By Bilal Hafeez 02-10-2019
In: podcasts | Business & Technology

Implosions (Slate Moey)

46 min listen
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(You can listen to the podcast by clicking here)

Startups have a notoriously difficult time of things, and this year has been especially tough for those going public. This episode is a good overview of markets sobering up to inflated company valuations. Last year, more than 80% of companies filing IPOs were unprofitable and a number of companies ended up trading below their IPO prices. Felix Simon, a financial Journalist at Reuters, discusses the overpricing caused by floods of cheap private capital and also how going public now happens at later stages of the lifecycle. Will we eventually witness the decline of IPOs and find more companies being valued within the private markets and raising capital there instead? On that line of thought, Simon and Emily Peck, a senior reporter at Huff Post consider the vaping company Juul that was just massively over-valued in the private market based on forecasting trends that vaping is the future while failing to price in health controversy and regulatory risk. Lastly, they consider the lack of stability of Thomas Cook and how its value rapidly plummeted as it entered insolvency. They debate the reasons for this and compare the European airline market – which is saturated with low cost airlines – to the US airline market, which has higher barriers of entry.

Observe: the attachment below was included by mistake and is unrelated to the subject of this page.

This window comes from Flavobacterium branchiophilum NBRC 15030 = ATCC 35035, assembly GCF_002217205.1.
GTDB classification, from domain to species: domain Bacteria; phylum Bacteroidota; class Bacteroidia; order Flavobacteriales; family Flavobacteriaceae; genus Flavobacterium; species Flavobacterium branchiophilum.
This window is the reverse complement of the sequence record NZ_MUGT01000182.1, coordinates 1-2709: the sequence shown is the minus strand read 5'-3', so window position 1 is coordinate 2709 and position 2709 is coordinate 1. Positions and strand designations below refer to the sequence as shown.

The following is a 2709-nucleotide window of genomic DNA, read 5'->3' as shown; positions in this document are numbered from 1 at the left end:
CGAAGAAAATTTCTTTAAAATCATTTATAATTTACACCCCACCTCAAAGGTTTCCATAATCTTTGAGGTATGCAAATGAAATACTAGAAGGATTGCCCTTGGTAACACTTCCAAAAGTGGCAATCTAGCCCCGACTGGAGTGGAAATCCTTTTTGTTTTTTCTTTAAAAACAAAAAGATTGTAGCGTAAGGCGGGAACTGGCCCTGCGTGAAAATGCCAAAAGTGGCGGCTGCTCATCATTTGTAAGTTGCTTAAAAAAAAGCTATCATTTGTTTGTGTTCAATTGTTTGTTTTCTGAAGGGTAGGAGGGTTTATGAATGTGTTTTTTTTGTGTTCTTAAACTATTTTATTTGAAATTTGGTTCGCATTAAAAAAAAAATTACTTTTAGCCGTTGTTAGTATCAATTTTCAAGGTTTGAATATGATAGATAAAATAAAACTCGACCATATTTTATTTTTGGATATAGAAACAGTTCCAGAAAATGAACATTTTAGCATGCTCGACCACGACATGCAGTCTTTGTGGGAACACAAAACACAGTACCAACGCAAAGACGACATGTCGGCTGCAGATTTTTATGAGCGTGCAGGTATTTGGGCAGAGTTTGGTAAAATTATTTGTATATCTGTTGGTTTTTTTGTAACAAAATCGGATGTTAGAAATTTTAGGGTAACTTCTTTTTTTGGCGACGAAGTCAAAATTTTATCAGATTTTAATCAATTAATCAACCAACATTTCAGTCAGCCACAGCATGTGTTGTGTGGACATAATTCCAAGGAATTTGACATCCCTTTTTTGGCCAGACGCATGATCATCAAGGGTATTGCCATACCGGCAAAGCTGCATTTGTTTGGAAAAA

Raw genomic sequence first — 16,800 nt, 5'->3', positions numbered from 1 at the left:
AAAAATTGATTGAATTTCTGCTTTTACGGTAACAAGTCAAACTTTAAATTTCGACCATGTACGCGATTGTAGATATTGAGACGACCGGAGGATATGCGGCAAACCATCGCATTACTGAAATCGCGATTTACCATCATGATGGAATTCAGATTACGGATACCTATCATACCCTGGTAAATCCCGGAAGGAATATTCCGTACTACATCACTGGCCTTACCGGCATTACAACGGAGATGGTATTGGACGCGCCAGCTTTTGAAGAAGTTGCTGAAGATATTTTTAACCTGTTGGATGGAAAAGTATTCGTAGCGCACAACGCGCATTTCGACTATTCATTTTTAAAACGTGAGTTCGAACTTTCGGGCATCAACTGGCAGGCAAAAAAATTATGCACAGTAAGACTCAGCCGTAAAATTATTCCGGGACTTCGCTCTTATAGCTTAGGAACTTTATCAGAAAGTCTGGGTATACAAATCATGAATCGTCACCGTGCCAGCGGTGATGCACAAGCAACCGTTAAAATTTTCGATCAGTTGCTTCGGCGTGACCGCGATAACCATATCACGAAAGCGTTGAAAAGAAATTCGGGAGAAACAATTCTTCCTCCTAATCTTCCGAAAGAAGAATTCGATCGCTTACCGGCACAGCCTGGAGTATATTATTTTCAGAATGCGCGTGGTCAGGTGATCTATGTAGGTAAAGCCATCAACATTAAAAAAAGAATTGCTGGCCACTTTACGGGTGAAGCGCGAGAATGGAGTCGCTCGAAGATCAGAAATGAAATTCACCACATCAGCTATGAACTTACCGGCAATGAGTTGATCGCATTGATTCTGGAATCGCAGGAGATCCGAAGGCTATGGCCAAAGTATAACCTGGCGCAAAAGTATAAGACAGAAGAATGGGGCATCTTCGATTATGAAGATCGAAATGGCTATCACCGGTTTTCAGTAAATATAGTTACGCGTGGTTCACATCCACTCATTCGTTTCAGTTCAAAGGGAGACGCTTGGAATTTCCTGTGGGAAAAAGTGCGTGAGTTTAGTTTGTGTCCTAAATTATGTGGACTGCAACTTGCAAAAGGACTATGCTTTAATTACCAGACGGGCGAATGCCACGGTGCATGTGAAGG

Why does this matter? The prospect of a tech company becoming a ‘unicorn’ has meant the market has tended to value the tech sector highly, despite the fact that many of these companies are not even close to profitability. Yet 48% of companies that went public this year are now trading below their IPO prices. This is unprecedented. Is it a shift in market psychology on how start-up companies should be valued? In contrast, the demise of Thomas Cook shows how traditional business models are also struggling to compete in an environment where technology is able to connect buyers and sellers more directly. Overall this is a challenging business environment – the market seems unwilling to pay its ‘unicorn’ premium at (and after) the IPO, but it is also losing trust in old business models.

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